If things work out right, I'll be pushing some (all, if you're lucky) of my posting on cross-country skiing over to the NCP site.

European Geography

Kinda fun, until you realize that you have no idea where Cologne is.

Taxy II

So I got to work today, fired up my computer, and went diligently to my work email right away. The subject line of the most recent message was something like "You Have Been Selected for an Audit." Eyes bug out, mouth dries instantly, hand gets a little shaky on the mouse. It is Tax Day, after all.

I check the "from" field - it's someone in the college's Business Office. Wha? Finally reading the message, I find it's pretty nondescript - they audited the last statement of my college credit card and found I didn't report a couple expense codes. Breathe a huge sigh of relief, take a drink of water, hope tomorrow I can save the panic attack for after 8:05 a.m.


A just-concluded two-part conversation with Julia.

"Daddy, I don't like when you call me 'Julia Charlotte.'"

Me: "Okay, honey, I won't call you that. Can I call you 'Buzzer'?" (This is an old, inexplicable nickname I've always had for her.)

Julia: "Yes, you can call me 'Buzzer.'"

Me: "Even when you're a teenager and listening to strange music with your friends and I yell, 'Buzzer, turn down that music!'?"

Julia: "Yes, that would be okay."

Later, she finds her mother. "Mama, I don't like it when Daddy calls me 'Julia Charlotte' and I won't like it when I'm a teenager and he calls me 'Buzzer.' It hurts my feelings."

Shannon: "Okay, honey. But you won't be a teenager for ten more years, so let's worry about it later."

Julia: "Okay, I will."

Taxy I

For Tax Day, something stolen from the snarksters at Someecards.


Julia, Talkist

I don't know if she's saying more great stuff lately or if I'm just hearing it, but Julia has had some great lines lately:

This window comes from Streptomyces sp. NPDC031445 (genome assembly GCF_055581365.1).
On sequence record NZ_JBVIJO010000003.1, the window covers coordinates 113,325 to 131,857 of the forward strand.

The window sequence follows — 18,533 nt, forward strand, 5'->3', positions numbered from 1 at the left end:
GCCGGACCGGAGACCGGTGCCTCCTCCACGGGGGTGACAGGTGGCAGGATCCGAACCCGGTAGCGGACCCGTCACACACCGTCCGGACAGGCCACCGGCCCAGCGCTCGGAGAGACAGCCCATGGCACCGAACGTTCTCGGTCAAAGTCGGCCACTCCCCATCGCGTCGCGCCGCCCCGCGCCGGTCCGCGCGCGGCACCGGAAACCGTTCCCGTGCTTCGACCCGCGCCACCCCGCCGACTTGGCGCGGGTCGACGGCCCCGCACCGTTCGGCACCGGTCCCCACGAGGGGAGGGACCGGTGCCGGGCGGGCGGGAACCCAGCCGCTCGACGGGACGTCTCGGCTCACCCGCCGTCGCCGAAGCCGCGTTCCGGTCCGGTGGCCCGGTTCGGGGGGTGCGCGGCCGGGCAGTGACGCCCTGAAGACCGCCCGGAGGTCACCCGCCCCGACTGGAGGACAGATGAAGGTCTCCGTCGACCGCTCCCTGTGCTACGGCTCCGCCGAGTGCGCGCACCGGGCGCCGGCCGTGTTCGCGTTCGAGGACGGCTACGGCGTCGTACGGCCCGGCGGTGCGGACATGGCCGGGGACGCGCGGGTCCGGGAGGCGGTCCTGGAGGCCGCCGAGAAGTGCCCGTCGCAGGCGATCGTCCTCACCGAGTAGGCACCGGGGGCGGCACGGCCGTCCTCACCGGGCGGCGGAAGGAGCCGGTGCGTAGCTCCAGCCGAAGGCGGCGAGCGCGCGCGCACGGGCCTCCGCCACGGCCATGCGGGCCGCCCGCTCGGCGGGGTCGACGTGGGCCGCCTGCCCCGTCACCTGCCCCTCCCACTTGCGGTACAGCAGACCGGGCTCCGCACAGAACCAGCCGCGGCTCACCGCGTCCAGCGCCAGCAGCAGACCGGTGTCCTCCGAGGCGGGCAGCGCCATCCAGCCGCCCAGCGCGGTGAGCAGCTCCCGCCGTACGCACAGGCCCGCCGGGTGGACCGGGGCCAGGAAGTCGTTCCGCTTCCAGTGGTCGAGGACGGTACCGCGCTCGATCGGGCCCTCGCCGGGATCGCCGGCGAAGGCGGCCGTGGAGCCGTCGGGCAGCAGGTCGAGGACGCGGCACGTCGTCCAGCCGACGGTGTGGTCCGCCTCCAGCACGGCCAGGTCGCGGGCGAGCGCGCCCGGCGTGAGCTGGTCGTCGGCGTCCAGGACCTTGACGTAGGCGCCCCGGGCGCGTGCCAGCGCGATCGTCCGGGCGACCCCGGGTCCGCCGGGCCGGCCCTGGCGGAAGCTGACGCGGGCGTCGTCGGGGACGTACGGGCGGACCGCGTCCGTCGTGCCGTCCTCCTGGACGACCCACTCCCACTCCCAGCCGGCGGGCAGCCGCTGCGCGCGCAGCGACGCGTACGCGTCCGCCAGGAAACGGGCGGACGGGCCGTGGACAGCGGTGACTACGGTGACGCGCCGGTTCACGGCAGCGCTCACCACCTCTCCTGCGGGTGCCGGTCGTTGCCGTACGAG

On leaving the "YMCA Healthy Kids Day" at the sprawling, jam-packed Northfield Middle School: "My, that was quite a middle school. Yes, that was soooome middle school."

On being able to play, last week, with the adorable five-year-old girl next door: "I'm so excited! It's the first day of Meg!"

After watching a Sesame Steet episode about penguins, she adopted a silly waddling walk and told me that no, she couldn't walk faster because she was "penguining along."

After crushing a few dozen ancient tree berries into the sidewalk on another recent walk, she said she'd made dinner for the birds, and they were having "squashed-berry pizza."

After reading the immortal Bread and Jam for Frances, she fixed on one character's dessert of "cup custard," asking, "What is custard?" I told her that it's like pudding. She said, "'Custard' sounds like 'cluster.' What's a cluster?" I told her that a cluster is a bunch or a group, adding, "A bunch of people all together is a cluster of people." She thought that over and responded, "Like a bunch of bananas." I said that was right. She clarified, always seeking the edges of the definition: "But you wouldn't say 'a cluster of bananas.'" I replied, "Well, you could say that, but most of the time people talk about bunches of bananas." Exit lexicographer; re-enter preschooler: "Not a crusterd of bananas! Ha ha ha ha! Crusterd!"

After helping her mom put a dangerous number of candles in my birthday cake, she eyed the box of matches and asked, "So when are we going to match the cake?"

Weekly Reader

I'm climbing on the bandwagon full of people who make a certain kind of post on certain days with this first "Weekly Reader" post - five things I've read on the web in the last week that I think are worth your time. The East Coast focus is accidental.